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Bayer Earmarks Over $5 Billion for New Weed-Management Strategies in the Next Decade

It’s part of a Bayer transparency and sustainability initiative that aims to reduce the firm’s environmental impact globally 30% by 2030.

Farmers who are struggling with weeds during this rain-soaked spring will receive some long-term help from Bayer AG. 

The German firm is earmarking approximately 5 billion euros ($5.64 billion) for new weed-fighting tools in the next decade. It’s part of a transparency and sustainability initiative that Bayer AG announced this week to reduce its environmental impact globally by 30% by 2030. 

Bayer aims to do this through new technologies, scaling down crop-production volumes and more precise application. 

Bayer officials say it will help restore and retain biodiversity, combat climate change, and make the most efficient use of natural resources. “We’re making good progress on integrating the acquired agriculture business (Monsanto) and are now starting to implement a series of measures to drive transparency and sustainability across our business,” said Werner Baumann, Bayer AG’s chairman of the board of management, in a Bayer news release.

Given this soggy spring, Bayer is sensitive to the fact that U.S. farmers are still concentrating on planting and managing crops going in the ground, says Darren Wallis, a Bayer spokesman. Long term, though, the $5 billion-plus investment will enable Bayer to find new solutions for farmers battling weed resistance via integrated weed management, he says.

Some steps include:
• Discovering and developing new herbicide sites of action.
Bob Reiter, global head of research and development for Bayer Crop Science, has pointed out that Bayer is working on a new herbicide site of action for corn and soybeans that may debut in in the late 2020s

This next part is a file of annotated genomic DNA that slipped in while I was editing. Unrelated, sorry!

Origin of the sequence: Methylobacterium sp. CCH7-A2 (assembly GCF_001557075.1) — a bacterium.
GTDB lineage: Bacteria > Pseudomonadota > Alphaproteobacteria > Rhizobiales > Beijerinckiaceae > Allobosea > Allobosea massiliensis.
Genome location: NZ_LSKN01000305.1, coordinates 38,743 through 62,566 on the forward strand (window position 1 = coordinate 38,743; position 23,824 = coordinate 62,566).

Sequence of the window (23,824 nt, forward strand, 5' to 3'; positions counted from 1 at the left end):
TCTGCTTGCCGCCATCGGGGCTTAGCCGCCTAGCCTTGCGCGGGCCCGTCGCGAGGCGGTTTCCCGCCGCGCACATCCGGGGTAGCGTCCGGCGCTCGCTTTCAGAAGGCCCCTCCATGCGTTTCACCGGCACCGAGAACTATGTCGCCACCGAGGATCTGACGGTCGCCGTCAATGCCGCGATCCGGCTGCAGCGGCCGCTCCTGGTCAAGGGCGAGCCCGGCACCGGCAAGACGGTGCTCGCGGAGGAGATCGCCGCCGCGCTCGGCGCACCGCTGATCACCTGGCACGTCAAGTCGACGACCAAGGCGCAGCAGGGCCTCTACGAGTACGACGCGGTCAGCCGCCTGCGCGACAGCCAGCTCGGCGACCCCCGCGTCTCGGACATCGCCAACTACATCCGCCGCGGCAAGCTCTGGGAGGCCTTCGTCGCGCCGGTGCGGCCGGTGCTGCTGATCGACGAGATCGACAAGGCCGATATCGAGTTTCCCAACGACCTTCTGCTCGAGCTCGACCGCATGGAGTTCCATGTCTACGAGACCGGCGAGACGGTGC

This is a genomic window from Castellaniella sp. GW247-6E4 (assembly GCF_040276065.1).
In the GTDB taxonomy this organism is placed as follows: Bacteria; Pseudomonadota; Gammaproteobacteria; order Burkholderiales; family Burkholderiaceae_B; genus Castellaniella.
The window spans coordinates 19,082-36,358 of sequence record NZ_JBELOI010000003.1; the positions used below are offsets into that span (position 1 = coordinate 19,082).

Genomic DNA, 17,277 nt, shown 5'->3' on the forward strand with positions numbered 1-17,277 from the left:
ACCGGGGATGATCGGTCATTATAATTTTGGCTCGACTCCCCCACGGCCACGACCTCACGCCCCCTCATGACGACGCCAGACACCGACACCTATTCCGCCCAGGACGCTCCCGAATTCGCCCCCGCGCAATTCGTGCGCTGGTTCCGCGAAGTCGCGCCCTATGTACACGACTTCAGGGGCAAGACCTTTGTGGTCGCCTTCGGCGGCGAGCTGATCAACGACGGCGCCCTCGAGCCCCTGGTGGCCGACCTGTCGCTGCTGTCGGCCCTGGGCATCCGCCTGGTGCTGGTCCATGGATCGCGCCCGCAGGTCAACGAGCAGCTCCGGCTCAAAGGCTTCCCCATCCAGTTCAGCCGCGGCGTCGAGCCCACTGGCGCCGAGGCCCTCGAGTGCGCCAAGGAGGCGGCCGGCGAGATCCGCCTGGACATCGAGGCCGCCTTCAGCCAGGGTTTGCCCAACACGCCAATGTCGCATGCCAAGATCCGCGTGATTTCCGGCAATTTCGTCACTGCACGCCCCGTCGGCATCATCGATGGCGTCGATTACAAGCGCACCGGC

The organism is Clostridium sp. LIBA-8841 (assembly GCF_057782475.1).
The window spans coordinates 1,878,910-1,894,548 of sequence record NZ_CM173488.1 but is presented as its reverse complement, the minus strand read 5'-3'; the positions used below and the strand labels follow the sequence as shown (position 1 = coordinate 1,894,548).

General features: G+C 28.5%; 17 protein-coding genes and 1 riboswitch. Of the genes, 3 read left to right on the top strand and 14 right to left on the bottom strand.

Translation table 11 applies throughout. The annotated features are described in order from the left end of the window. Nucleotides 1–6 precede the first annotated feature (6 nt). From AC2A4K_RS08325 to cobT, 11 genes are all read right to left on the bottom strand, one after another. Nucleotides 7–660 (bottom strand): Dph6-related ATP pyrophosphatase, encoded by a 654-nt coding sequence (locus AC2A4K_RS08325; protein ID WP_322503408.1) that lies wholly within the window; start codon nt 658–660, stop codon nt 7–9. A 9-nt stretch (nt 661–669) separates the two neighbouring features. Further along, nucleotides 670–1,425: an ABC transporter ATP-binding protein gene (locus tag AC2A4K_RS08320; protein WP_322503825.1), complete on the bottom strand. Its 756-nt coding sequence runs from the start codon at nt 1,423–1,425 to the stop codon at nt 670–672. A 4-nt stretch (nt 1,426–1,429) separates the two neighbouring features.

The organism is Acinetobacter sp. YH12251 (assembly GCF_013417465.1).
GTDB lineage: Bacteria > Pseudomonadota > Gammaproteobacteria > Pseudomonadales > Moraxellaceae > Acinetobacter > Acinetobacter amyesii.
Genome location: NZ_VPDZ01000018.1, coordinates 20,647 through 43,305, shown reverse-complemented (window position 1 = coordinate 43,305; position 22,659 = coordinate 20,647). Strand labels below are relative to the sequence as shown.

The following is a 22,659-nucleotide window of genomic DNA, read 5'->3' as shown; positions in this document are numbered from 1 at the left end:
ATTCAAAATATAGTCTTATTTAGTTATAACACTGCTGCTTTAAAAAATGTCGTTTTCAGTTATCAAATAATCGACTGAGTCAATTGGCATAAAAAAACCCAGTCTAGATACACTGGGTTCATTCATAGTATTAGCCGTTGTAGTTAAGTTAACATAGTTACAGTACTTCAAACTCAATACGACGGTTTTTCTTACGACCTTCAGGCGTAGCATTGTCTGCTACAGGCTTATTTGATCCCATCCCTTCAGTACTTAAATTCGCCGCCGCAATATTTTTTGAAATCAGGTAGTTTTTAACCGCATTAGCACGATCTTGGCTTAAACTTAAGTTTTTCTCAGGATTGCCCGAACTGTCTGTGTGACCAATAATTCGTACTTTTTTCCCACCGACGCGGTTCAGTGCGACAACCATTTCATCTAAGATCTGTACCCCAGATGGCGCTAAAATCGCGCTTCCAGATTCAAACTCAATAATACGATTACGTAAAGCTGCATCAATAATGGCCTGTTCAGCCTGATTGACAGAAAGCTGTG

• New digital tools and precision application.  
• Potential new partnerships with other firms.

Wallis adds that bringing Monsanto into Bayer’s fold last year will also aid the development of weed-fighting tools to farmers. "From the very onset, we, said we could do more together faster than we could do when apart,” he says. 

Environmental Impact Quotient
Bayer will measure its environmental impact progress by comparing a measure called an environmental impact quotient (EIQ) against the current market standards. The EIQ was established in the 1990’s by Cornell University researchers. It relates product volume to toxicity. Bayer officials say it is a better measuring system than by produce volume only.

Officials for Bayer say it will improve the EIQ of its crop products by investing in:
• Seeds and trait innovation 
• Digital farming 
• Biological solutions
• Low-residue and reduced-rate application products 

Holding Firm on Glyphosate
Wallis says the initiative is not being driven by recent cancer lawsuits against Bayer relating to its glyphosate-based Roundup products. “We absolutely stand behind glyphosate and its safety profile and will continue to defend it in court,” says Wallis. “Regulatory bodies around the world have reviewed glyphosate and continue to confirm its safety and efficacy when used according to the label. Roundup and Xtend (glyphosate- and dicamba-tolerant weed-management systems) are important platforms and tools for growers. This (the initiative) is about (developing) even more tools and innovation that we will build on top of that.”

Bayer officials say the initiative also builds upon transparency efforts the firm started in 2017. That year, Bayer began releasing all of its safety-related crop science studies online. Since then, officials for Bayer say it has released hundreds of studies for nearly 30 compounds, including all 107 company-owned glyphosate studies. This initiative also includes a program inviting scientists, journalists, and NGO representatives to participate through its scientific preparation for the upcoming EU glyphosate reregistration process, which will start later this year. 

Bayer officials say the company will also continue to apply consistent safety standards to its products – even those that exceed local regulations. Since 2012, Bayer has stopped selling all products that were considered acute toxicity class 1 by the World Health Organization, regardless of whether they were allowed in a particular market. 

Bayer officials also announced the firm will only sell crop-protection products in markets that meet both the safety standards of that local market and the safety standards of a majority of countries with programs to regulate crop-protection products. 

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